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Home page - Brotherhood Timeline (redirected from Home page - Brotherhood timeline)

Page history last edited by Social Policy Library 5 months ago

Welcome to The Brotherhood of St. Laurence (BSL) Timeline

67 Brunswick Street, Copyright - Brotherhood of St. Laurence


 

This Timeline offers a view of the history[1] of the Brotherhood of St. Laurence and was originally created by Michael Wilson, a Brotherhood staff member for over 20 years. The Timeline is continually updated by the Brotherhood's Social Policy Library staff and volunteers.  We welcome your comments. 

 

Overview of the early Brotherhood of St. Laurence

 

The Brotherhood of St. Laurence was founded on 8 December 1930 in the Anglican parish church of St Stephen in Adamstown, an industrial suburb of Newcastle. Its founder, Melbourne-born Father Gerard Kennedy Tucker, dreamed of building a dedicated group of like-minded men who would serve the church and the community.

 

The Brotherhood was established as a religious order of the Anglican Church, with members including priests and lay brothers.

 

In 1933 the Brotherhood of St. Laurence accepted the invitation of Father Maynard of St Peter’s Church Eastern Hill (who gained the approval of the Archbishop of Melbourne), and moved to St Mary's Mission in Fitzroy to help the poor in that neighbourhood. Young men who wished to serve others in the name of Christ came together as a community at St Mary’s and attended lectures at St Peter’s. They lived simply, studied, prayed and helped with social welfare activities.

 

At the height of the Great Depression, when some 30 per cent of the workforce were without jobs, the Brotherhood became more actively involved in helping the unemployed. Several hostels were set up to provide accommodation for homeless unemployed men and boys; and a settlement at Carrum Downs gave some men and their families simple shelter and a place to produce some of their own food.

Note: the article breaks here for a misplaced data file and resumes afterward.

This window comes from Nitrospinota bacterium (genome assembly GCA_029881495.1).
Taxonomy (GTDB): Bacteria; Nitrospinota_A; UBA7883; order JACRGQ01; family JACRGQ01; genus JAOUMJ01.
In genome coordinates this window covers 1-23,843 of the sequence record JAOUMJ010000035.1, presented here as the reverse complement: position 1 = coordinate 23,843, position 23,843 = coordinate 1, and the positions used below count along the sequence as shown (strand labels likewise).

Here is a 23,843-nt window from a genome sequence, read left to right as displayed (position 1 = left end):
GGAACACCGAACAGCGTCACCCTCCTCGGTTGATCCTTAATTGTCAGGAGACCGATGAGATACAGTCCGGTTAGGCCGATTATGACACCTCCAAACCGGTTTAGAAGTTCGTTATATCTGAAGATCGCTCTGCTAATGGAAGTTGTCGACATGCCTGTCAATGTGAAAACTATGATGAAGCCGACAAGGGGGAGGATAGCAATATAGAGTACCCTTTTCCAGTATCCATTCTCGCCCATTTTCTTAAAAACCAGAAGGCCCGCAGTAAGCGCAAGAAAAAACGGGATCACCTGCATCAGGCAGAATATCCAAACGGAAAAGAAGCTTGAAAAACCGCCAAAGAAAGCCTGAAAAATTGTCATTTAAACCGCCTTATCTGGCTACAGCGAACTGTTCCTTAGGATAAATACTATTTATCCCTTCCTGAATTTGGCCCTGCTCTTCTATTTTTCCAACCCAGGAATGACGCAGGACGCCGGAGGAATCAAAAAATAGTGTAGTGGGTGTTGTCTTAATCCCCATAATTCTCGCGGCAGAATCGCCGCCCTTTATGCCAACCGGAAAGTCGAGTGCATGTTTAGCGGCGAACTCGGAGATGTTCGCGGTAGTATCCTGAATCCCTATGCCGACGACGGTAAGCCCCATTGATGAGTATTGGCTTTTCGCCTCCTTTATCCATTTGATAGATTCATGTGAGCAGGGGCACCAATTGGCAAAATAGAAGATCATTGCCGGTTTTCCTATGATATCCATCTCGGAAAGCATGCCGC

After the 1939–45 War, much to Father Tucker’s disappointment, there was little interest in expanding the Brotherhood as a religious order. The last new member was admitted in 1944 and from 1947 till his death in 1974, Father Tucker himself was the sole remaining member.

 

While the religious order did not survive, the welfare work of the Brotherhood continued and expanded under Father Tucker’s leadership. In 1971, the Brotherhood of St. Laurence was incorporated by a Victorian Act of Parliament, The Brotherhood of St Laurence Incorporation Act (1971) - Act No. 8188/1971 (30 November 1971).

 

Since its inception in the early 1930s the Brotherhood has worked tirelessly to meet the needs of its disadvantaged community. 

 

Detailed information about the Brotherhood of St. Laurence is provided via the "themes" below.


 

BSL across decades

 

BSL from the 1930s. Categories are detailed for each chronological period. Categories are: Children & Families; Community Developments; Employment & Training; Fundraising & Resources; Material & Financial Support; Older People; Organisational aspects (BSL); People; People with disabilities; Presentations & Publications; Refugees & Settlement; Research and Policy and Young People.

 

 

 

 

 

Services

 

An overview of the main areas of work the Brotherhood has been involved with including Children and Families; Young people; Older people; Community development, Housing and more.  Links to various campaigns, such as the abolition of slums and poverty are also included. 

 

 

People 

 

Past and present staff (including Clergy, Board members, Executive members etc.), clients and volunteers. People of note who have helped those in need whilst working at the Brotherhood.

 

 

Places  

 

 

A geographical overview of Brotherhood activities.

 

Presentations & Publications 

 

 

 

Books, reports (including Annual Reports and Research reports), newsletters,  films, and the Sambell Oration.

 

Organisation

 

 

The Brotherhood's organisational structure over time, leaders, organisational governance history tracking the growth in maturity and complexity of the Brotherhood of St. Laurence. 

 

Footnotes

  1. The Oxford English Dictionary, refers to history as a noun meaning "A written narrative constituting a continuous chronological record of important or public events (esp. in a particular place) or of a particular trend, institution, or person's life"

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